In a statement released to media on Sunday evening, the Weinstein Company confirmed what many have speculated for some time - the company is due to begin bankruptcy proceedings after negotiations to sell the indie studio fell through.

The news, first reported by the LA Times, have it that the deal to sell TWC to Maria Contreras-Sweet and an investor group was worth approximately half a billion dollars and would have revived the ailing company's fortunes in the wake of the Harvey Weinstein sex scandals.

Speaking to a number of producers and directors with films still on TWC's slate, IndieWire believes that there are close to 40 films that are now effectively in limbo and may not even see the light of day. Mary Magdalene, the upcoming biopic with Rooney Mara and Jaoquin Phoenix, has successfully secured an international release but no date has been confirmed for the US.

Meanwhile, the Benedict Cumberbatch / Michael Shannon-starring The Current War, which was expected to play some part in the Oscar race, has now been entirely sidelined in the fallout of the Weinstein scandal. Not only that, Taylor Sheridan's Wind River - which was speculated to also play some role in the Oscars - has been blanked by AMPAS voters. The Upside, the US remake of French drama The Intouchables, is also in limbo and stars Bryan Cranston, Kevin Hart and Uma Thurman.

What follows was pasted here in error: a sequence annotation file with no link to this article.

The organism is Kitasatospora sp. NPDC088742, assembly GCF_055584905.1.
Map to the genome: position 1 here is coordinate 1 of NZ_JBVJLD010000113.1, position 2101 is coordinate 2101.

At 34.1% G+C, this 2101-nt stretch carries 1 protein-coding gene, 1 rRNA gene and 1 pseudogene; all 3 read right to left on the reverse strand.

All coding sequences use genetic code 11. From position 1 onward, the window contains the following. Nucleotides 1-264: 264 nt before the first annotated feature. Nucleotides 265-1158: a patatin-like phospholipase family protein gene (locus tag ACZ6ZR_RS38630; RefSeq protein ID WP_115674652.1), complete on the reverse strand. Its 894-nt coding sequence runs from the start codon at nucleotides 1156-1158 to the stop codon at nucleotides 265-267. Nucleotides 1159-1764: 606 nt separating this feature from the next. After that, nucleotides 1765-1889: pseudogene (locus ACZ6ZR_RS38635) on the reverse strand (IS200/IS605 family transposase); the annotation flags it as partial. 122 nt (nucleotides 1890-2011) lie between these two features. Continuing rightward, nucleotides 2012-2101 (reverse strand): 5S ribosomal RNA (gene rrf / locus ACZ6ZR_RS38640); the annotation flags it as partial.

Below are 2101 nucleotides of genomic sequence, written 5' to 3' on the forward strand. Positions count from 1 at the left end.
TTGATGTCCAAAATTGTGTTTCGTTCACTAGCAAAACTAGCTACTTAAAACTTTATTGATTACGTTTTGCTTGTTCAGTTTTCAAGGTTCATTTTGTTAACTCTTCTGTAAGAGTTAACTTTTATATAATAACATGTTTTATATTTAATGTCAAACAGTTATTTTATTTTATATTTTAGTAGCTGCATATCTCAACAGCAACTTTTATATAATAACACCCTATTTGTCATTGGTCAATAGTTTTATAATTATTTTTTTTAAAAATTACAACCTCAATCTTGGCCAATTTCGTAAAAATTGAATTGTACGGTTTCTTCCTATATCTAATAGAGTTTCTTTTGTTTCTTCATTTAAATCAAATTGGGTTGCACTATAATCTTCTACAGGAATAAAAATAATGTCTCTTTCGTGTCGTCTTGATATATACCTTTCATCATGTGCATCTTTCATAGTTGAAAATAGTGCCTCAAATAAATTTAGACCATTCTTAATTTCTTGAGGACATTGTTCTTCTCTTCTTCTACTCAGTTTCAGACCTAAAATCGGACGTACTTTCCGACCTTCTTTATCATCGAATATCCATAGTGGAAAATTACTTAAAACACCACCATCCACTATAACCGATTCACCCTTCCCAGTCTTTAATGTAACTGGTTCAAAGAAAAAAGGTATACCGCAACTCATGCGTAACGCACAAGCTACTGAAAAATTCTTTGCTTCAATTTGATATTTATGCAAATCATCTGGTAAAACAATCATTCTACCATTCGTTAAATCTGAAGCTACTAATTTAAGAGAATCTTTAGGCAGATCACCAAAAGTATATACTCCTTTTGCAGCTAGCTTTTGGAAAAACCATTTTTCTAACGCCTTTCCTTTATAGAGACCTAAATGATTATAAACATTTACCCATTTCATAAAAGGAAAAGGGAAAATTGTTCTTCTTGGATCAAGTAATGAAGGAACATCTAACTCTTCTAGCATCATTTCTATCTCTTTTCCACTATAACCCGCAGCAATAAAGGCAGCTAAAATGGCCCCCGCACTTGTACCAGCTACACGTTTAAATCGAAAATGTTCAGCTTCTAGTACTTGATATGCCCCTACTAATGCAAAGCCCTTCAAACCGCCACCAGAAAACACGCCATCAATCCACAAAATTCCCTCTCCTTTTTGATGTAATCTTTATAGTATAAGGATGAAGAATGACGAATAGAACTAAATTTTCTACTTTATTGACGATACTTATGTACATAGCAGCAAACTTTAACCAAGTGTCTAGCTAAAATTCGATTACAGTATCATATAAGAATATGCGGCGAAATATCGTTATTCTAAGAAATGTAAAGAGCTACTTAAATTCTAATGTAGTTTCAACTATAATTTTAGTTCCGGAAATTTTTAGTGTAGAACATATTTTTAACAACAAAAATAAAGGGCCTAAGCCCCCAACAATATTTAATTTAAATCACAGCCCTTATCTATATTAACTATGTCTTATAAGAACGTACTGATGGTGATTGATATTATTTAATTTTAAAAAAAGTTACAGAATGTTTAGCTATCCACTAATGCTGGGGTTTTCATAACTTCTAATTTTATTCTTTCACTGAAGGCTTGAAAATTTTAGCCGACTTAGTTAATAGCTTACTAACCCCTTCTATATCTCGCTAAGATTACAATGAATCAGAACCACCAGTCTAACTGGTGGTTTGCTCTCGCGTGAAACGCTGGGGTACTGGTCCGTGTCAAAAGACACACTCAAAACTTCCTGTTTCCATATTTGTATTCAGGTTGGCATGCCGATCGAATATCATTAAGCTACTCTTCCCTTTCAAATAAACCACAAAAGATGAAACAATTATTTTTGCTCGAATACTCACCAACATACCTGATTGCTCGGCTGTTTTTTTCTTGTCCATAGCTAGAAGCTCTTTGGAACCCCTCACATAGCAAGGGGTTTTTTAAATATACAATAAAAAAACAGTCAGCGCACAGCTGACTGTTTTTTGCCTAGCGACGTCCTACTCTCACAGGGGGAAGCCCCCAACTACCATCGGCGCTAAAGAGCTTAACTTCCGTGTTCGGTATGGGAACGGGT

It's not just movies, either. A planned TV miniseries based on Mario Puzo's final novel, Omerta, was also expected at some point in the near future, as was the long-awaited Judy Garland biopic with Anne Hathaway seemingly attached to star.

Usually, with bankruptcy proceedings, the assets are sold off to the highest bidder to help pay for outstanding debts, so it's likely that some of these films may simply wind up on some other studio's slate - or, most likely, as a direct-to-VOD release on Netflix, Amazon or Hulu.

The other part of this is what happens to the existing library of content that TWC owns. By far, this is the most lucrative part of their offering, but again, where they all end up remains to be seen.


Via Indiewire